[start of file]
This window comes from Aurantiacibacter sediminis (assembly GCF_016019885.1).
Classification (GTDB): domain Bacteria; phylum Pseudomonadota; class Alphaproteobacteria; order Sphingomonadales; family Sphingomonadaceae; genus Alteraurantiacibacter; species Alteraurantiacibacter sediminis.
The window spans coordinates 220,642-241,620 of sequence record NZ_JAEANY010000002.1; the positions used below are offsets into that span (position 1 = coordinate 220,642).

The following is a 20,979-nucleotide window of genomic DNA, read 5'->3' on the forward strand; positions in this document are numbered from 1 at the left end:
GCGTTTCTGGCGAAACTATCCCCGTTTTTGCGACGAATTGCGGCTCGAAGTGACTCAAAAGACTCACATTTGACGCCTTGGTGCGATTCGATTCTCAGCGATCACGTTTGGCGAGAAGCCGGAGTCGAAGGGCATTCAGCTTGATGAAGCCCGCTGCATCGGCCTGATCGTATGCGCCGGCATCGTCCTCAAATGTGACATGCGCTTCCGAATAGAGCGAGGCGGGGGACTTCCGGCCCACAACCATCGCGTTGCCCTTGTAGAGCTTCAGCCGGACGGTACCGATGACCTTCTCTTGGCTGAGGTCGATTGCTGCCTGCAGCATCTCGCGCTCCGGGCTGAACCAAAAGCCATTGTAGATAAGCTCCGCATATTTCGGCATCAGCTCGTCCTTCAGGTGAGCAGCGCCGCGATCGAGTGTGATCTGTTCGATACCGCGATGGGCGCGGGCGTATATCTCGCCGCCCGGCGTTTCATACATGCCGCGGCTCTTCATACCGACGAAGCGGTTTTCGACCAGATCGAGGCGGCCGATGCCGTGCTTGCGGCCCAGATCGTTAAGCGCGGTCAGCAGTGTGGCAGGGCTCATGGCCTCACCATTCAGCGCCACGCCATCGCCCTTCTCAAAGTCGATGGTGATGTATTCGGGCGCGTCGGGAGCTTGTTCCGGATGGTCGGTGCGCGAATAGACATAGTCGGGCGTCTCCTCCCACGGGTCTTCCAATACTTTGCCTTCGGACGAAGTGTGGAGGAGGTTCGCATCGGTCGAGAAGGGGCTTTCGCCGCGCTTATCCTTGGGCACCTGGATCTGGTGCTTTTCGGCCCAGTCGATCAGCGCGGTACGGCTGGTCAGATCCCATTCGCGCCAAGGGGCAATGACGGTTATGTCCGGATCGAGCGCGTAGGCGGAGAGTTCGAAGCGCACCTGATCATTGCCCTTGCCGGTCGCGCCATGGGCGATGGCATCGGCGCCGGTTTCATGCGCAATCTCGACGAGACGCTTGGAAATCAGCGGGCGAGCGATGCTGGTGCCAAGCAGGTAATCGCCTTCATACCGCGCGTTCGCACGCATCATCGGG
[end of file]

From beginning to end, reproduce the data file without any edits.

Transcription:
This window comes from Aurantiacibacter sediminis (assembly GCF_016019885.1).
Classification (GTDB): domain Bacteria; phylum Pseudomonadota; class Alphaproteobacteria; order Sphingomonadales; family Sphingomonadaceae; genus Alteraurantiacibacter; species Alteraurantiacibacter sediminis.
The window spans coordinates 220,642-241,620 of sequence record NZ_JAEANY010000002.1; the positions used below are offsets into that span (position 1 = coordinate 220,642).

The following is a 20,979-nucleotide window of genomic DNA, read 5'->3' on the forward strand; positions in this document are numbered from 1 at the left end:
GCGTTTCTGGCGAAACTATCCCCGTTTTTGCGACGAATTGCGGCTCGAAGTGACTCAAAAGACTCACATTTGACGCCTTGGTGCGATTCGATTCTCAGCGATCACGTTTGGCGAGAAGCCGGAGTCGAAGGGCATTCAGCTTGATGAAGCCCGCTGCATCGGCCTGATCGTATGCGCCGGCATCGTCCTCAAATGTGACATGCGCTTCCGAATAGAGCGAGGCGGGGGACTTCCGGCCCACAACCATCGCGTTGCCCTTGTAGAGCTTCAGCCGGACGGTACCGATGACCTTCTCTTGGCTGAGGTCGATTGCTGCCTGCAGCATCTCGCGCTCCGGGCTGAACCAAAAGCCATTGTAGATAAGCTCCGCATATTTCGGCATCAGCTCGTCCTTCAGGTGAGCAGCGCCGCGATCGAGTGTGATCTGTTCGATACCGCGATGGGCGCGGGCGTATATCTCGCCGCCCGGCGTTTCATACATGCCGCGGCTCTTCATACCGACGAAGCGGTTTTCGACCAGATCGAGGCGGCCGATGCCGTGCTTGCGGCCCAGATCGTTAAGCGCGGTCAGCAGTGTGGCAGGGCTCATGGCCTCACCATTCAGCGCCACGCCATCGCCCTTCTCAAAGTCGATGGTGATGTATTCGGGCGCGTCGGGAGCTTGTTCCGGATGGTCGGTGCGCGAATAGACATAGTCGGGCGTCTCCTCCCACGGGTCTTCCAATACTTTGCCTTCGGACGAAGTGTGGAGGAGGTTCGCATCGGTCGAGAAGGGGCTTTCGCCGCGCTTATCCTTGGGCACCTGGATCTGGTGCTTTTCGGCCCAGTCGATCAGCGCGGTACGGCTGGTCAGATCCCATTCGCGCCAAGGGGCAATGACGGTTATGTCCGGATCGAGCGCGTAGGCGGAGAGTTCGAAGCGCACCTGATCATTGCCCTTGCCGGTCGCGCCATGGGCGATGGCATCGGCGCCGGTTTCATGCGCAATCTCGACGAGACGCTTGGAAATCAGCGGGCGAGCGATGCTGGTGCCAAGCAGGTAATCGCCTTCATACCGCGCGTTCGCACGCATCATCGGG